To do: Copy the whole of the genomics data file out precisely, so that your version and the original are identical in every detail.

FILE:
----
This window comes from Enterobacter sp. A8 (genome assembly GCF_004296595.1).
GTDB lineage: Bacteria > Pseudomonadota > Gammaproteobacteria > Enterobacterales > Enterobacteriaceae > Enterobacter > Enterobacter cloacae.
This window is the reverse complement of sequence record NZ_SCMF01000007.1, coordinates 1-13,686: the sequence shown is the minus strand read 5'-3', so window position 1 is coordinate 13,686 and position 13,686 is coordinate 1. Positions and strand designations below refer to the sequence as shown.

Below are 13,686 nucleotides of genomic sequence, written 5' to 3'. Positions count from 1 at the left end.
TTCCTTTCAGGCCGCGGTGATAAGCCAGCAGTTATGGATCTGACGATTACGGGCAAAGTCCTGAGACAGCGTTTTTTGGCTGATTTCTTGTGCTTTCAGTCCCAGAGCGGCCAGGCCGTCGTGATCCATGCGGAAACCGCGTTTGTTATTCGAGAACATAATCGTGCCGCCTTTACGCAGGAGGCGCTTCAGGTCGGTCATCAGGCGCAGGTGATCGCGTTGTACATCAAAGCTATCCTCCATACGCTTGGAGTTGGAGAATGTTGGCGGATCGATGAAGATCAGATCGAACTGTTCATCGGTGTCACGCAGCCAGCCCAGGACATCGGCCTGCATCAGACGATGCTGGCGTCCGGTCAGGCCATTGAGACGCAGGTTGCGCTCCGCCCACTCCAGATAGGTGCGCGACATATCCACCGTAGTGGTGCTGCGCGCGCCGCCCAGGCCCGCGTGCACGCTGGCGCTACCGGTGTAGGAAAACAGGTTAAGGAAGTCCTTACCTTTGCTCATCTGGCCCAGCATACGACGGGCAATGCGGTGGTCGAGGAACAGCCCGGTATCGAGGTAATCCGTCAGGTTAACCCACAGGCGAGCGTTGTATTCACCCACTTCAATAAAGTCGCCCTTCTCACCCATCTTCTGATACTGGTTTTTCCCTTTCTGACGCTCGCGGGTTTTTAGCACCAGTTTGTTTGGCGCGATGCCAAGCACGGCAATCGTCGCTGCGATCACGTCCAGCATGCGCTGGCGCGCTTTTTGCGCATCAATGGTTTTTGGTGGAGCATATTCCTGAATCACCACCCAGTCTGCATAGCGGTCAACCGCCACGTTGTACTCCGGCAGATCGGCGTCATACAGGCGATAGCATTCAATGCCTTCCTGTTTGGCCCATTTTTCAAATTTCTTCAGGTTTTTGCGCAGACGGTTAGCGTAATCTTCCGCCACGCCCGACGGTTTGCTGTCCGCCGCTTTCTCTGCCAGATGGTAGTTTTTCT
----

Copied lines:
This window comes from Enterobacter sp. A8 (genome assembly GCF_004296595.1).
GTDB lineage: Bacteria > Pseudomonadota > Gammaproteobacteria > Enterobacterales > Enterobacteriaceae > Enterobacter > Enterobacter cloacae.
This window is the reverse complement of sequence record NZ_SCMF01000007.1, coordinates 1-13,686: the sequence shown is the minus strand read 5'-3', so window position 1 is coordinate 13,686 and position 13,686 is coordinate 1. Positions and strand designations below refer to the sequence as shown.

Below are 13,686 nucleotides of genomic sequence, written 5' to 3'. Positions count from 1 at the left end.
TTCCTTTCAGGCCGCGGTGATAAGCCAGCAGTTATGGATCTGACGATTACGGGCAAAGTCCTGAGACAGCGTTTTTTGGCTGATTTCTTGTGCTTTCAGTCCCAGAGCGGCCAGGCCGTCGTGATCCATGCGGAAACCGCGTTTGTTATTCGAGAACATAATCGTGCCGCCTTTACGCAGGAGGCGCTTCAGGTCGGTCATCAGGCGCAGGTGATCGCGTTGTACATCAAAGCTATCCTCCATACGCTTGGAGTTGGAGAATGTTGGCGGATCGATGAAGATCAGATCGAACTGTTCATCGGTGTCACGCAGCCAGCCCAGGACATCGGCCTGCATCAGACGATGCTGGCGTCCGGTCAGGCCATTGAGACGCAGGTTGCGCTCCGCCCACTCCAGATAGGTGCGCGACATATCCACCGTAGTGGTGCTGCGCGCGCCGCCCAGGCCCGCGTGCACGCTGGCGCTACCGGTGTAGGAAAACAGGTTAAGGAAGTCCTTACCTTTGCTCATCTGGCCCAGCATACGACGGGCAATGCGGTGGTCGAGGAACAGCCCGGTATCGAGGTAATCCGTCAGGTTAACCCACAGGCGAGCGTTGTATTCACCCACTTCAATAAAGTCGCCCTTCTCACCCATCTTCTGATACTGGTTTTTCCCTTTCTGACGCTCGCGGGTTTTTAGCACCAGTTTGTTTGGCGCGATGCCAAGCACGGCAATCGTCGCTGCGATCACGTCCAGCATGCGCTGGCGCGCTTTTTGCGCATCAATGGTTTTTGGTGGAGCATATTCCTGAATCACCACCCAGTCTGCATAGCGGTCAACCGCCACGTTGTACTCCGGCAGATCGGCGTCATACAGGCGATAGCATTCAATGCCTTCCTGTTTGGCCCATTTTTCAAATTTCTTCAGGTTTTTGCGCAGACGGTTAGCGTAATCTTCCGCCACGCCCGACGGTTTGCTGTCCGCCGCTTTCTCTGCCAGATGGTAGTTTTTCT